Suppression of Fibrinolysis and Hypercoagulability, Severity of Hypoxemia, and Mortality in COVID-19 Patients: A Retrospective Cohort Study

Kristin M. Corey, Lyra B. Olson, Ibtehaj A. Naqvi, Sarah A. Morrison, Connor Davis, Shahid M. Nimjee, Loretta G. Que, Robin E. Bachelder, Bryan D. Kraft, Lingye Chen, Smita K. Nair, Jerrold H. Levy, Bruce A. Sullenger

Research output: Contribution to journalArticlepeer-review

3 Scopus citations


Background: COVID-19 causes hypercoagulability, but the association between coagulopathy and hypoxemia in critically ill patients has not been thoroughly explored. This study hypothesized that severity of coagulopathy would be associated with acute respiratory distress syndrome severity, major thrombotic events, and mortality in patients requiring intensive care unit-level care. Methods: Viscoelastic testing by rotational thromboelastometry and coagulation factor biomarker analyses were performed in this prospective observational cohort study of critically ill COVID-19 patients from April 2020 to October 2020. Statistical analyses were performed to identify significant coagulopathic biomarkers such as fibrinolysis-inhibiting plasminogen activator inhibitor 1 and their associations with clinical outcomes such as mortality, extracorporeal membrane oxygenation requirement, occurrence of major thrombotic events, and severity of hypoxemia (arterial partial pressure of oxygen/fraction of inspired oxygen categorized into mild, moderate, and severe per the Berlin criteria). Results: In total, 53 of 55 (96%) of the cohort required mechanical ventilation and 9 of 55 (16%) required extracorporeal membrane oxygenation. Extracorporeal membrane oxygenation-naïve patients demonstrated lysis indices at 30 min indicative of fibrinolytic suppression on rotational thromboelastometry. Survivors demonstrated fewer procoagulate acute phase reactants, such as microparticle-bound tissue factor levels (odds ratio, 0.14 [0.02, 0.99]; P = 0.049). Those who did not experience significant bleeding events had smaller changes in ADAMTS13 levels compared to those who did (odds ratio, 0.05 [0, 0.7]; P = 0.026). Elevations in plasminogen activator inhibitor 1 (odds ratio, 1.95 [1.21, 3.14]; P = 0.006), d-dimer (odds ratio, 3.52 [0.99, 12.48]; P = 0.05), and factor VIII (no clot, 1.15 ± 0.28 vs. clot, 1.42 ± 0.31; P = 0.003) were also demonstrated in extracorporeal membrane oxygenation-naïve patients who experienced major thrombotic events. Plasminogen activator inhibitor 1 levels were significantly elevated during periods of severe compared to mild and moderate acute respiratory distress syndrome (severe, 44.2 ± 14.9 ng/ml vs. mild, 31.8 ± 14.7 ng/ml and moderate, 33.1 ± 15.9 ng/ml; P = 0.029 and 0.039, respectively). Conclusions: Increased inflammatory and procoagulant markers such as plasminogen activator inhibitor 1, microparticle-bound tissue factor, and von Willebrand factor levels are associated with severe hypoxemia and major thrombotic events, implicating fibrinolytic suppression in the microcirculatory system and subsequent micro- and macrovascular thrombosis in severe COVID-19.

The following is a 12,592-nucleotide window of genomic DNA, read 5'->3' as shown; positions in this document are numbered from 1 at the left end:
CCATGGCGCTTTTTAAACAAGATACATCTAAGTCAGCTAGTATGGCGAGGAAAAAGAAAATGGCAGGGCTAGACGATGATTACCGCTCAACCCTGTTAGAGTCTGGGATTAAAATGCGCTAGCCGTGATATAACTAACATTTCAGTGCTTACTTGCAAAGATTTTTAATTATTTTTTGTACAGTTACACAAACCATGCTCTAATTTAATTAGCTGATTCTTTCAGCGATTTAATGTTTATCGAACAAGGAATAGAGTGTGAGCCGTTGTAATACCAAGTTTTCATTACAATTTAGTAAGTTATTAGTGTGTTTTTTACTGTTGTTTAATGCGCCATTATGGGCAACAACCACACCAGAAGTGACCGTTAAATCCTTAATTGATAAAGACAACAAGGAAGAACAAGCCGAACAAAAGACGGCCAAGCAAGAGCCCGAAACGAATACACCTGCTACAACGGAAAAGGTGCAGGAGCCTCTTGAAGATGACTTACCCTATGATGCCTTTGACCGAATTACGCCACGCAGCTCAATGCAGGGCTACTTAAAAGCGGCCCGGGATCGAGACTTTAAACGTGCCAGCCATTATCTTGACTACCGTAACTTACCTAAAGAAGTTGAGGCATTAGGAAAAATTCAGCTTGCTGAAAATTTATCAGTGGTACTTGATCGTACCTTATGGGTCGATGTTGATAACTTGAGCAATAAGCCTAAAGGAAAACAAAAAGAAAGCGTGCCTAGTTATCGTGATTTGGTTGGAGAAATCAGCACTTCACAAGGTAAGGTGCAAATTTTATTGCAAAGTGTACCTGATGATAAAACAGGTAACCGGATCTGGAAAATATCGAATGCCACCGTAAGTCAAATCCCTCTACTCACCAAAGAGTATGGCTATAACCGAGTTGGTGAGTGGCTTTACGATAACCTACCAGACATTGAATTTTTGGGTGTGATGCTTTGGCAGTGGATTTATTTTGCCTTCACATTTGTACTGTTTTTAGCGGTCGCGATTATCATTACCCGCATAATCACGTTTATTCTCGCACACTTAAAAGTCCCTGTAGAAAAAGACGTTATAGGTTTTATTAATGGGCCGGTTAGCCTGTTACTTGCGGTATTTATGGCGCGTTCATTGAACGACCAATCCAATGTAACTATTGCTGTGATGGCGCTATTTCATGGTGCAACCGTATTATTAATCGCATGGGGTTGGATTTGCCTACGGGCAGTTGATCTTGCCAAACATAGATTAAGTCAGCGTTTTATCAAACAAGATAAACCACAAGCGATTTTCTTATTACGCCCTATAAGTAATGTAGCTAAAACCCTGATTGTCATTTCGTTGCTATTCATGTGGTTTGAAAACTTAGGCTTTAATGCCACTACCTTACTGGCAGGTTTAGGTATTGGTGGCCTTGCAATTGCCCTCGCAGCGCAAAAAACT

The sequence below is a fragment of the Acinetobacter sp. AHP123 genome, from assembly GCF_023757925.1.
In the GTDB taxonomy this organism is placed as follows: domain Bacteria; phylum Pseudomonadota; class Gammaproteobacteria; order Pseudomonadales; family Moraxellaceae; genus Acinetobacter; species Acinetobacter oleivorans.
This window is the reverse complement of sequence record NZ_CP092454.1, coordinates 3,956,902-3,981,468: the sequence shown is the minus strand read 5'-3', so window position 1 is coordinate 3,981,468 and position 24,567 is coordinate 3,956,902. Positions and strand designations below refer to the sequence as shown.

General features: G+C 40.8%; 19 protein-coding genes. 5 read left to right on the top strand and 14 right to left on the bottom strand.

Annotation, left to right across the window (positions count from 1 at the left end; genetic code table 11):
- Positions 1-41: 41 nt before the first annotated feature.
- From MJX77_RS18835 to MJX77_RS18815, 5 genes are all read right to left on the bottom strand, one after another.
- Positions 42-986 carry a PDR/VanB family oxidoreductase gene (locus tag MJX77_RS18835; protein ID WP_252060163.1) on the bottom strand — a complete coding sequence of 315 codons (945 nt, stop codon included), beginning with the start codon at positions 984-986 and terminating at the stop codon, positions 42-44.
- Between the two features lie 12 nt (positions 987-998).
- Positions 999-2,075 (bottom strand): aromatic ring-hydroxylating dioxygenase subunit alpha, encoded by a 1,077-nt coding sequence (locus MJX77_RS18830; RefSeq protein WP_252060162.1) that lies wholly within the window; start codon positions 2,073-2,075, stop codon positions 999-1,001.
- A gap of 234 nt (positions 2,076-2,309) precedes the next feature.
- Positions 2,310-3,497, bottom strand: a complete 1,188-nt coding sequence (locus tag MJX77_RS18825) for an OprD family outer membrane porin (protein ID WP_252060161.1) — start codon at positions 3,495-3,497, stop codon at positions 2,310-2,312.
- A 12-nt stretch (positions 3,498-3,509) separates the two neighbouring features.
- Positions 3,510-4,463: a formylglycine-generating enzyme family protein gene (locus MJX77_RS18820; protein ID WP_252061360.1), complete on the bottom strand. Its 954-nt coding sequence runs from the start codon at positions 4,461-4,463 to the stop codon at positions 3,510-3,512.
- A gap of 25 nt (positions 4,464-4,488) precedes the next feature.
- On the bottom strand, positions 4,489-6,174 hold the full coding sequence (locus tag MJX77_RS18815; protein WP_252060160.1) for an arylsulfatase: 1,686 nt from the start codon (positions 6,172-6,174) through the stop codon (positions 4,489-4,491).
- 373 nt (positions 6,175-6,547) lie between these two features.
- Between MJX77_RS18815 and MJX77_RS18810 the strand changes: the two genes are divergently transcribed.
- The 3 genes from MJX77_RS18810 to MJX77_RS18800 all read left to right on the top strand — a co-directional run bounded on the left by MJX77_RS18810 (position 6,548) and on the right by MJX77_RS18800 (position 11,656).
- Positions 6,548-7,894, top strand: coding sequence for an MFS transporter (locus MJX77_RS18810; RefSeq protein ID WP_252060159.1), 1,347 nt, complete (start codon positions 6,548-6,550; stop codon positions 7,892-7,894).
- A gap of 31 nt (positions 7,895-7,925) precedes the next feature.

Original languageEnglish
Pages (from-to)67-78
Number of pages12
Issue number1
StatePublished - Jul 1 2022


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